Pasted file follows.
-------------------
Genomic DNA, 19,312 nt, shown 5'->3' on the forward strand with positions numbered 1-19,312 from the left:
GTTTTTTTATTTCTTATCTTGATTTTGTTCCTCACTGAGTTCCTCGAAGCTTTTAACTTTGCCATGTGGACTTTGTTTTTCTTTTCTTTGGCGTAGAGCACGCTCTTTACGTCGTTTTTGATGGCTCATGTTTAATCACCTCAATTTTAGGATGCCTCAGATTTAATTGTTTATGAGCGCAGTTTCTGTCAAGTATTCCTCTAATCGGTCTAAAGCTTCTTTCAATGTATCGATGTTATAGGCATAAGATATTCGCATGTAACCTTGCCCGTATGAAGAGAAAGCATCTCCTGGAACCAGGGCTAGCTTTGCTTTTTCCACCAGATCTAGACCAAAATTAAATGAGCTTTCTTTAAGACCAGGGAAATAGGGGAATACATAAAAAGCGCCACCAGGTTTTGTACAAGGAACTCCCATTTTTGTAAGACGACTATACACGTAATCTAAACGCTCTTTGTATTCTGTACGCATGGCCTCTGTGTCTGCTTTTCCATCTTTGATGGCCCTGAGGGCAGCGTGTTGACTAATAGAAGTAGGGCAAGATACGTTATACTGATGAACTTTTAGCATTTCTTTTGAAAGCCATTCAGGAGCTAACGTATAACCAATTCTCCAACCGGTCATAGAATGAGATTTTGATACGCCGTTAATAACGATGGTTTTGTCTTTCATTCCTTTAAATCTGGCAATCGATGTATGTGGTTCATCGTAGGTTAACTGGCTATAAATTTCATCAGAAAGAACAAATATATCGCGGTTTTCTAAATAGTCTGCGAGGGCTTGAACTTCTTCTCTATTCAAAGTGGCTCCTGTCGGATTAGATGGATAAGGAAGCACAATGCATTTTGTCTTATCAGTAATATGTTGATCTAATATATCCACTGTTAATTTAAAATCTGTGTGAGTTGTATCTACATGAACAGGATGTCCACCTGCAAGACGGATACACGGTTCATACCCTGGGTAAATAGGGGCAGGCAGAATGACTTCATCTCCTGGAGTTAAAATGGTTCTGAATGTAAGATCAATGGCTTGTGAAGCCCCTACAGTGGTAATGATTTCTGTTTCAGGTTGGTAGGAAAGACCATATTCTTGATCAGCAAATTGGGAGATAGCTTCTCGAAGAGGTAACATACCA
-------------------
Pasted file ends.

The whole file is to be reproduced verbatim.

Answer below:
Genomic DNA, 19,312 nt, shown 5'->3' on the forward strand with positions numbered 1-19,312 from the left:
GTTTTTTTATTTCTTATCTTGATTTTGTTCCTCACTGAGTTCCTCGAAGCTTTTAACTTTGCCATGTGGACTTTGTTTTTCTTTTCTTTGGCGTAGAGCACGCTCTTTACGTCGTTTTTGATGGCTCATGTTTAATCACCTCAATTTTAGGATGCCTCAGATTTAATTGTTTATGAGCGCAGTTTCTGTCAAGTATTCCTCTAATCGGTCTAAAGCTTCTTTCAATGTATCGATGTTATAGGCATAAGATATTCGCATGTAACCTTGCCCGTATGAAGAGAAAGCATCTCCTGGAACCAGGGCTAGCTTTGCTTTTTCCACCAGATCTAGACCAAAATTAAATGAGCTTTCTTTAAGACCAGGGAAATAGGGGAATACATAAAAAGCGCCACCAGGTTTTGTACAAGGAACTCCCATTTTTGTAAGACGACTATACACGTAATCTAAACGCTCTTTGTATTCTGTACGCATGGCCTCTGTGTCTGCTTTTCCATCTTTGATGGCCCTGAGGGCAGCGTGTTGACTAATAGAAGTAGGGCAAGATACGTTATACTGATGAACTTTTAGCATTTCTTTTGAAAGCCATTCAGGAGCTAACGTATAACCAATTCTCCAACCGGTCATAGAATGAGATTTTGATACGCCGTTAATAACGATGGTTTTGTCTTTCATTCCTTTAAATCTGGCAATCGATGTATGTGGTTCATCGTAGGTTAACTGGCTATAAATTTCATCAGAAAGAACAAATATATCGCGGTTTTCTAAATAGTCTGCGAGGGCTTGAACTTCTTCTCTATTCAAAGTGGCTCCTGTCGGATTAGATGGATAAGGAAGCACAATGCATTTTGTCTTATCAGTAATATGTTGATCTAATATATCCACTGTTAATTTAAAATCTGTGTGAGTTGTATCTACATGAACAGGATGTCCACCTGCAAGACGGATACACGGTTCATACCCTGGGTAAATAGGGGCAGGCAGAATGACTTCATCTCCTGGAGTTAAAATGGTTCTGAATGTAAGATCAATGGCTTGTGAAGCCCCTACAGTGGTAATGATTTCTGTTTCAGGTTGGTAGGAAAGACCATATTCTTGATCAGCAAATTGGGAGATAGCTTCTCGAAGAGGTAACATACCA